When Sen. Morgan Carroll sponsored the Homeowners Bill of Rights in 2005, it turns out she was just getting started in her efforts to rein in rogue homeowners associations boards and property managers who abuse HOA residents.
Stricter reforms followed.
Now, as the 2013 Colorado General Assembly opens this week, Carroll is poised as incoming Senate Majority Leader to tighten the state’s grip on HOAs.
Carroll, an Aurora Democrat, said bills will be introduced in the Democrat-controlled House designed to give homeowners a powerful new ally in their battles with dictatorial HOAs by creating what I’m calling a state HOA czar.
Carroll said she wants to energize the HOA Information Office and Resource Center beyond its current role collecting data and informing people of their rights.
She hopes to transform the office and its leader, HOA Information Officer Gary Kujawski, into a robust investigative and enforcement agency.
Lawmakers, led by Carroll, created the agency in 2010. It spent 2011 registering HOAs — single-family neighborhoods, condo and townhome associations, voluntary improvement associations, property owners associations. And its staff fielded dozens of calls each day from HOA residents reporting claims of abuse.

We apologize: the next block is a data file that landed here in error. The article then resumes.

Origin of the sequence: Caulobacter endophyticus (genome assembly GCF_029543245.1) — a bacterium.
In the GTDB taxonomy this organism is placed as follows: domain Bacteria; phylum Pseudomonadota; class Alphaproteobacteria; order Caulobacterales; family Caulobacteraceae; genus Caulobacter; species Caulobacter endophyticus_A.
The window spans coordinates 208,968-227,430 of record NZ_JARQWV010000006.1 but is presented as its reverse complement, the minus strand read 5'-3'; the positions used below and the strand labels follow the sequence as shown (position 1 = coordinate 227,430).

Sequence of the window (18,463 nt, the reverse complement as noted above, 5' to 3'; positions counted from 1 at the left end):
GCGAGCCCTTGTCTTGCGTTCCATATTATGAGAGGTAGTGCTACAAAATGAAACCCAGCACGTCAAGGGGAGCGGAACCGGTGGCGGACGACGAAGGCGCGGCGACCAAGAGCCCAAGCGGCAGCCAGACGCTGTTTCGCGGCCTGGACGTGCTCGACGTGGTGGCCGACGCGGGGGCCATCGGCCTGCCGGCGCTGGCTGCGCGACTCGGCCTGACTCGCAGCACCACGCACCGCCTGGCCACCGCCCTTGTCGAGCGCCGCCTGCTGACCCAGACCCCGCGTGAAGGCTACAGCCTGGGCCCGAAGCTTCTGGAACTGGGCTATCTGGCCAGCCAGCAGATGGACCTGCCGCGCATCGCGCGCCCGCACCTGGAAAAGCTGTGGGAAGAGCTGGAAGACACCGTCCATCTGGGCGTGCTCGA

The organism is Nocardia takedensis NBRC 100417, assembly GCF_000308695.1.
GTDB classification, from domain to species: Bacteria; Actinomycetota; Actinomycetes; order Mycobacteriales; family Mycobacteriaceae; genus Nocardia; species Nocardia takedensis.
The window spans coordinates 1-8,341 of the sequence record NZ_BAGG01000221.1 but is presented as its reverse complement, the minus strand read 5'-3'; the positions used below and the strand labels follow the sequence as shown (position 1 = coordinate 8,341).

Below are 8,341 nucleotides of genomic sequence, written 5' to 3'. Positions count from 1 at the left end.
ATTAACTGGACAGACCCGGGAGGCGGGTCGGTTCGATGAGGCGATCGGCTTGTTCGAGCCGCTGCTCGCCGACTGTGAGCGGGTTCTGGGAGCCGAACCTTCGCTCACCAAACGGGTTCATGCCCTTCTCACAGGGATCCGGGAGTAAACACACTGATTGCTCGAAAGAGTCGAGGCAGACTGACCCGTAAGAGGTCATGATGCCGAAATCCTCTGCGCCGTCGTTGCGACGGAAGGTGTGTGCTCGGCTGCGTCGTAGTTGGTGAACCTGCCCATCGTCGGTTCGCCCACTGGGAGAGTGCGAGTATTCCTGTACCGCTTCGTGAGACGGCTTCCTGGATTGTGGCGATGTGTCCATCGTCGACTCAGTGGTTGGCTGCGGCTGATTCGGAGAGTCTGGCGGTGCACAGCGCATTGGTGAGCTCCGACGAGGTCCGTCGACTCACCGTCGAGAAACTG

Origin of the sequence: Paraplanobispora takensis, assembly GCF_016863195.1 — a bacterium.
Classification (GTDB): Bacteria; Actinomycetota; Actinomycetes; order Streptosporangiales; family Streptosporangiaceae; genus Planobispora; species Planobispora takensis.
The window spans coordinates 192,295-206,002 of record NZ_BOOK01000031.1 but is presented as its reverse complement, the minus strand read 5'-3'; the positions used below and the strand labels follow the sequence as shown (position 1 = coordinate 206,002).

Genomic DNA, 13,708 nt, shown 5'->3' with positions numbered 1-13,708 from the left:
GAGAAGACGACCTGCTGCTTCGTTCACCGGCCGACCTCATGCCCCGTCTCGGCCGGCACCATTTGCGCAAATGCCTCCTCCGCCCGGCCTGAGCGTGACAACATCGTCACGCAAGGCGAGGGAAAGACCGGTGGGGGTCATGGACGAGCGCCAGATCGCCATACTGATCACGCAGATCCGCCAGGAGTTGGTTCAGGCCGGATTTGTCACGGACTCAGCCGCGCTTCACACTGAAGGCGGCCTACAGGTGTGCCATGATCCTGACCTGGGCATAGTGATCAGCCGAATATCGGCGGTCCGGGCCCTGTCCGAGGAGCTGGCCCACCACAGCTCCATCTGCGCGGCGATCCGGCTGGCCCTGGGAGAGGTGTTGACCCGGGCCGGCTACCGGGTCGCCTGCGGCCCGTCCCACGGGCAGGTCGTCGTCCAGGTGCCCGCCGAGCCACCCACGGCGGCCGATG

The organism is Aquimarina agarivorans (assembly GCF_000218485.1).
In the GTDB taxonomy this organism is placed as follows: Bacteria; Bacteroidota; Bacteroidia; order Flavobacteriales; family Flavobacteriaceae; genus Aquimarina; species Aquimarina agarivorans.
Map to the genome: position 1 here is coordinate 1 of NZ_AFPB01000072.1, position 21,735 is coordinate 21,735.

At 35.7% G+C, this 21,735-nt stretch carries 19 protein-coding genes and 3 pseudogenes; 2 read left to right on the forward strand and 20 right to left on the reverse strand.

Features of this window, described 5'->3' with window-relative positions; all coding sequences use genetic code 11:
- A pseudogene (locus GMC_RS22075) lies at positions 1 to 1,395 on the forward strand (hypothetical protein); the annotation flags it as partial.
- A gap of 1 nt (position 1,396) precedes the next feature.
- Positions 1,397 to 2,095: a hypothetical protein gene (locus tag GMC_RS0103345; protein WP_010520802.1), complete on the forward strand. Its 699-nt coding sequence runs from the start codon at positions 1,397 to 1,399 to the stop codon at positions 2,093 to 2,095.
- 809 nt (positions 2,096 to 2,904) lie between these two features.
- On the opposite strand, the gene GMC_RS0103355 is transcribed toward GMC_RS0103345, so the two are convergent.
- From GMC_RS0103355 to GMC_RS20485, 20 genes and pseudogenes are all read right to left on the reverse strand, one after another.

Early in the 2012 session, the agency delivered a devastating 24-page report to lawmakers chronicling the complaints and sparking calls for strict regulation of the state’s 8,000-plus HOAs.
“When we created the HOA Information Office, we were wanting an ombudsman with investigative authority and enforcement authority,” Carroll said.
“This year, we’re definitely looking at making the HOA info office more robust. There’s a list of things we can do to put more teeth into the office.”
Carroll said it’s only fair to give HOA residents someone to call when going up against well-funded HOA boards and property management companies and their attorneys.
“Even with the law on their side, most people don’t have time or money to go to court,” she said. “It’s a minimum $10,000 investment.”
Another bill would require individual property managers be licensed by the state. She prefers it to licensing management companies as a sunrise review recommended in 2012.
“We think it would go a long way toward better compliance with state law,” Carroll said.
“Managers are more likely to advise them to run open meetings, to comply with disclosure laws and produce documents as required if they know their professional license is at stake.”
Carroll has more ideas for protecting the 2 million Coloradans living in HOAs.
“I’m really looking forward to this session,” Carroll said.
This could get interesting.